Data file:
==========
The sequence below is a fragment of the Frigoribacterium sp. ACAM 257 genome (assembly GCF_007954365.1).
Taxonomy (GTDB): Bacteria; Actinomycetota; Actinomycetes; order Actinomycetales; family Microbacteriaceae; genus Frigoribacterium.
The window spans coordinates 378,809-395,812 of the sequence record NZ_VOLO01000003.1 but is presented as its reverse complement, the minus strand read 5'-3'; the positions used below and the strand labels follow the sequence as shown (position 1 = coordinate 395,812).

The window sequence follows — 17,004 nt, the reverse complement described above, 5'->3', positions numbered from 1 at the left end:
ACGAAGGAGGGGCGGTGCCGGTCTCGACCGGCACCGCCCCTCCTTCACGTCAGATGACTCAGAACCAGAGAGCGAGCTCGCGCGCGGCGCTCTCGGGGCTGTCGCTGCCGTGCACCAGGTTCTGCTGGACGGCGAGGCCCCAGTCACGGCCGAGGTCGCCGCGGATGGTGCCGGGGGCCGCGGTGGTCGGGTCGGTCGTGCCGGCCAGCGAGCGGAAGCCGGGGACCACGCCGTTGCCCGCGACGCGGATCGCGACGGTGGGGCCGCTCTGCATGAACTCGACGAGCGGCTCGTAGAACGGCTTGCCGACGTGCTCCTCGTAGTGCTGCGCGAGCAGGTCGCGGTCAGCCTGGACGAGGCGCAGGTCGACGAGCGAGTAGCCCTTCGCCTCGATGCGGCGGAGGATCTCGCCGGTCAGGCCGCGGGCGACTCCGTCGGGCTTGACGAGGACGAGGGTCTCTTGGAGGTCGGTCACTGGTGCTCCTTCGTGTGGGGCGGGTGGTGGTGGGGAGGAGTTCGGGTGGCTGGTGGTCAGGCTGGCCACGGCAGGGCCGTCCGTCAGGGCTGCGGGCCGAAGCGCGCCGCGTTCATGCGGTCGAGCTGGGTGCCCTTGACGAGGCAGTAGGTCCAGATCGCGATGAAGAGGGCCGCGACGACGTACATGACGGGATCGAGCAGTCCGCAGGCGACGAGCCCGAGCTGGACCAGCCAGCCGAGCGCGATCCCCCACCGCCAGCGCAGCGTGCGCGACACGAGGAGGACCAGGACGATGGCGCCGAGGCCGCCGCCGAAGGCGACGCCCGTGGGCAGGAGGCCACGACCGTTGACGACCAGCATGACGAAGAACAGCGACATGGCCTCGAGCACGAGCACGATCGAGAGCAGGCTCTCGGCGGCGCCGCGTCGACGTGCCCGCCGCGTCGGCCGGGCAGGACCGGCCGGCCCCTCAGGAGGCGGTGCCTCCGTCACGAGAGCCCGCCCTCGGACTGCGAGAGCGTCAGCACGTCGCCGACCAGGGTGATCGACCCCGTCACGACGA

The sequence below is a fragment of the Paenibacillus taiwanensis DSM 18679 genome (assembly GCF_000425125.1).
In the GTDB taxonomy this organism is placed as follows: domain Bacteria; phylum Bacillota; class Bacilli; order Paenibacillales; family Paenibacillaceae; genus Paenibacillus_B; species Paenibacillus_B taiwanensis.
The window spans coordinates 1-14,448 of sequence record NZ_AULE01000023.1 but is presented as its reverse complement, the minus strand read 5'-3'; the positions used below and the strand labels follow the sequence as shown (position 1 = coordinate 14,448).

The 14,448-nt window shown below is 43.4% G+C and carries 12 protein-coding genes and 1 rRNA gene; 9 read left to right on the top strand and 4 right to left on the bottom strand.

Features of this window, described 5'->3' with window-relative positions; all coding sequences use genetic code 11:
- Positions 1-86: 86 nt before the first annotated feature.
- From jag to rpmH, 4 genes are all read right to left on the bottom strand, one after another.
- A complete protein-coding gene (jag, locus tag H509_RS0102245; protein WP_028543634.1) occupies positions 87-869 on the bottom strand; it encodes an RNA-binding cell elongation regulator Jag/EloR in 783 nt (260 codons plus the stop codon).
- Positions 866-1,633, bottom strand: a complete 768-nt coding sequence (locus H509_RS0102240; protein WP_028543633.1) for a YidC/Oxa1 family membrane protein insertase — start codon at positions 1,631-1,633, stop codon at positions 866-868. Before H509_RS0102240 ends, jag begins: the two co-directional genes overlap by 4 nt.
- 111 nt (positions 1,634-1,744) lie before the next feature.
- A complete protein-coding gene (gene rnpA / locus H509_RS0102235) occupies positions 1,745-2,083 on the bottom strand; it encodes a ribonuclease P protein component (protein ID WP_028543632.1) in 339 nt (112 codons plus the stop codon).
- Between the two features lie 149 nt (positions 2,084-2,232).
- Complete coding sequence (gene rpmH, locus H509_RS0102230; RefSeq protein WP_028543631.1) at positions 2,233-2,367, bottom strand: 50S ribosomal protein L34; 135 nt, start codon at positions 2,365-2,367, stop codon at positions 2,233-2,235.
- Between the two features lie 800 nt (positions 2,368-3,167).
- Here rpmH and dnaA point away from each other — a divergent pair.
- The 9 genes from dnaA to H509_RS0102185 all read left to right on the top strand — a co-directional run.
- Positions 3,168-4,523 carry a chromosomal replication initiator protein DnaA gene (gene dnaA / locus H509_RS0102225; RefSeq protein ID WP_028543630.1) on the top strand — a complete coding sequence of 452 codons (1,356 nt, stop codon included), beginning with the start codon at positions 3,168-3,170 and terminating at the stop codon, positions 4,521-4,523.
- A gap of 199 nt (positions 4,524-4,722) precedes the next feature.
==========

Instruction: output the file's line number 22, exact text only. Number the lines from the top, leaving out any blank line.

- Positions 3,168-4,523 carry a chromosomal replication initiator protein DnaA gene (gene dnaA / locus H509_RS0102225; RefSeq protein ID WP_028543630.1) on the top strand — a complete coding sequence of 452 codons (1,356 nt, stop codon included), beginning with the start codon at positions 3,168-3,170 and terminating at the stop codon, positions 4,521-4,523.